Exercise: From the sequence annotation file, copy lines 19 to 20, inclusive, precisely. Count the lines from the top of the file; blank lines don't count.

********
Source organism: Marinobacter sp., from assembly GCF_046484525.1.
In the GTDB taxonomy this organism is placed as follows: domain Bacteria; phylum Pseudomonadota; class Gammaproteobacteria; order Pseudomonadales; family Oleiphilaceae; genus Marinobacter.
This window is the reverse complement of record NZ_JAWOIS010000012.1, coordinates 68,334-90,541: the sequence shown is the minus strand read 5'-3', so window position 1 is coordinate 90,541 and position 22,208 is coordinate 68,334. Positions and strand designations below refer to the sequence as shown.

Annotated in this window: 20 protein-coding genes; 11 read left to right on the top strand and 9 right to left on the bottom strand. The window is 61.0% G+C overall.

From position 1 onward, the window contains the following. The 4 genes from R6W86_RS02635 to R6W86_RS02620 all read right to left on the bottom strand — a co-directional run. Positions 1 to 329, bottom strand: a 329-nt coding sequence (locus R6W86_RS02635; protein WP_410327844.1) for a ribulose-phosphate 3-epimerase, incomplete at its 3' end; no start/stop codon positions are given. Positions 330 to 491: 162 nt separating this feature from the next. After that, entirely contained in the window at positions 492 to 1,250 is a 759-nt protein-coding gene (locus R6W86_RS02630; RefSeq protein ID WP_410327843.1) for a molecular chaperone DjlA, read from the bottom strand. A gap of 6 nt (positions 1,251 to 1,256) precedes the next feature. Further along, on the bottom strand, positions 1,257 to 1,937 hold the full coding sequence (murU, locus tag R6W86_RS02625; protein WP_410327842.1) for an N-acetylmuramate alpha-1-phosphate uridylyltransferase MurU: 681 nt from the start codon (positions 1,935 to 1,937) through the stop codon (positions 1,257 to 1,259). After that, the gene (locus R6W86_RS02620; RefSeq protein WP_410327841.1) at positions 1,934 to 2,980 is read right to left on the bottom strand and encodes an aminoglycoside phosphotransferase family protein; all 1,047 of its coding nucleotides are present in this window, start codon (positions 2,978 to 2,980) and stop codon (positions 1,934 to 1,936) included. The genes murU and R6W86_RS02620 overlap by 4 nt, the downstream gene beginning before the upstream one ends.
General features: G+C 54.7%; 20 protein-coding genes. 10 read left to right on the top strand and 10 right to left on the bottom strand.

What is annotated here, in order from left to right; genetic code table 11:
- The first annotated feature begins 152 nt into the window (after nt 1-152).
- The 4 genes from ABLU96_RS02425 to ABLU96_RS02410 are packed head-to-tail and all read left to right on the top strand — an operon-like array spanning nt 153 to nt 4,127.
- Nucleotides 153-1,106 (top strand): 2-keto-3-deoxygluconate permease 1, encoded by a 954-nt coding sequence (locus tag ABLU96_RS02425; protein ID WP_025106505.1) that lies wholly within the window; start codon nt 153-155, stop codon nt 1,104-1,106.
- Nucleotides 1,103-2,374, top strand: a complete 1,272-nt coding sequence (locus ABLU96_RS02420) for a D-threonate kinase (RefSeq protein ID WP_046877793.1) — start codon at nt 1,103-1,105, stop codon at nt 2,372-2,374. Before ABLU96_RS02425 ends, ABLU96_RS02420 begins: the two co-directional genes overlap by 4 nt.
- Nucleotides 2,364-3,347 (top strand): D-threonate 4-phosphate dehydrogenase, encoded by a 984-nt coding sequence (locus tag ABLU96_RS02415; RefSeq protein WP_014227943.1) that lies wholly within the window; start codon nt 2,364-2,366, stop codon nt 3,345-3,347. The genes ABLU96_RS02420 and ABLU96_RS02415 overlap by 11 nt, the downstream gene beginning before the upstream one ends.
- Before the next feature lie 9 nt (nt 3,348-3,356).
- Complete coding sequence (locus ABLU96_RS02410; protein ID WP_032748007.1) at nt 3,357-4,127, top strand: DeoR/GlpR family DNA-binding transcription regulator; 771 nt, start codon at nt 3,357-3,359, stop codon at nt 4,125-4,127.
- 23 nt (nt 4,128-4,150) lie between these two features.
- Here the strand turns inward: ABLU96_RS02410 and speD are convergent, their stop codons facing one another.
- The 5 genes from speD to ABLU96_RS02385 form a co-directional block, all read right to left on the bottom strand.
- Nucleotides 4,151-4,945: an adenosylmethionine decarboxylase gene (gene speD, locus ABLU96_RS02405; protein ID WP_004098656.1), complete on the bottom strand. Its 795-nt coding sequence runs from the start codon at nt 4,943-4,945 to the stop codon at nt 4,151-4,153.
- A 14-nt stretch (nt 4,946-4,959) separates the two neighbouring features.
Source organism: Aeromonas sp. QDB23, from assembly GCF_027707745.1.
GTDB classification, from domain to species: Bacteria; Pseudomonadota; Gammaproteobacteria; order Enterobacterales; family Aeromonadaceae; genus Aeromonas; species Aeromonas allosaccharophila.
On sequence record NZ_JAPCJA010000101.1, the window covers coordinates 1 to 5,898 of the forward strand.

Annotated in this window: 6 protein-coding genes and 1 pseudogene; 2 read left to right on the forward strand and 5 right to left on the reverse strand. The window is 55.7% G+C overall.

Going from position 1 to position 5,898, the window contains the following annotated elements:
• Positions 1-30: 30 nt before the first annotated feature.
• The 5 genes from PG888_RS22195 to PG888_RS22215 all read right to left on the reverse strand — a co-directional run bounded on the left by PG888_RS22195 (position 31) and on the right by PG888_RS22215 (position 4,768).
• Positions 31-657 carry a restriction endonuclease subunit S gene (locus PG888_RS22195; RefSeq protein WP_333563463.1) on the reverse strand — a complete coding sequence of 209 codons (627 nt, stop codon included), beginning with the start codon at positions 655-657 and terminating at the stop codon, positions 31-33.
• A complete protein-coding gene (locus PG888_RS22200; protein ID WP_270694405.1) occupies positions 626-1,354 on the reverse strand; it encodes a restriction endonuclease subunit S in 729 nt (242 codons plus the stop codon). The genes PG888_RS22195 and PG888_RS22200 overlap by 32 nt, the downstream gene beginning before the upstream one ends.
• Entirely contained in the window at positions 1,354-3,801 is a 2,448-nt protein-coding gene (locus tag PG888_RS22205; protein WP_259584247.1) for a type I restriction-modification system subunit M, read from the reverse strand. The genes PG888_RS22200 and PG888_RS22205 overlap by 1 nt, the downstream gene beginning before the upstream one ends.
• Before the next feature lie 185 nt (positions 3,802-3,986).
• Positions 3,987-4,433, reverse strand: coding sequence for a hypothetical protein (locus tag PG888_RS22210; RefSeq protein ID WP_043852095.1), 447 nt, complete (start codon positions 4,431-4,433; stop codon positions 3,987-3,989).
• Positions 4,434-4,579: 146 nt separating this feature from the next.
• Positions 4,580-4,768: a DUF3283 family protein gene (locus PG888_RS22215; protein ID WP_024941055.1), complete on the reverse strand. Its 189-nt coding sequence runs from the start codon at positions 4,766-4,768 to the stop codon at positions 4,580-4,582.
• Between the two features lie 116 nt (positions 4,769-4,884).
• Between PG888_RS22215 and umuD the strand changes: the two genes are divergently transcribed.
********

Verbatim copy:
- A 14-nt stretch (nt 4,946-4,959) separates the two neighbouring features.
Source organism: Aeromonas sp. QDB23, from assembly GCF_027707745.1.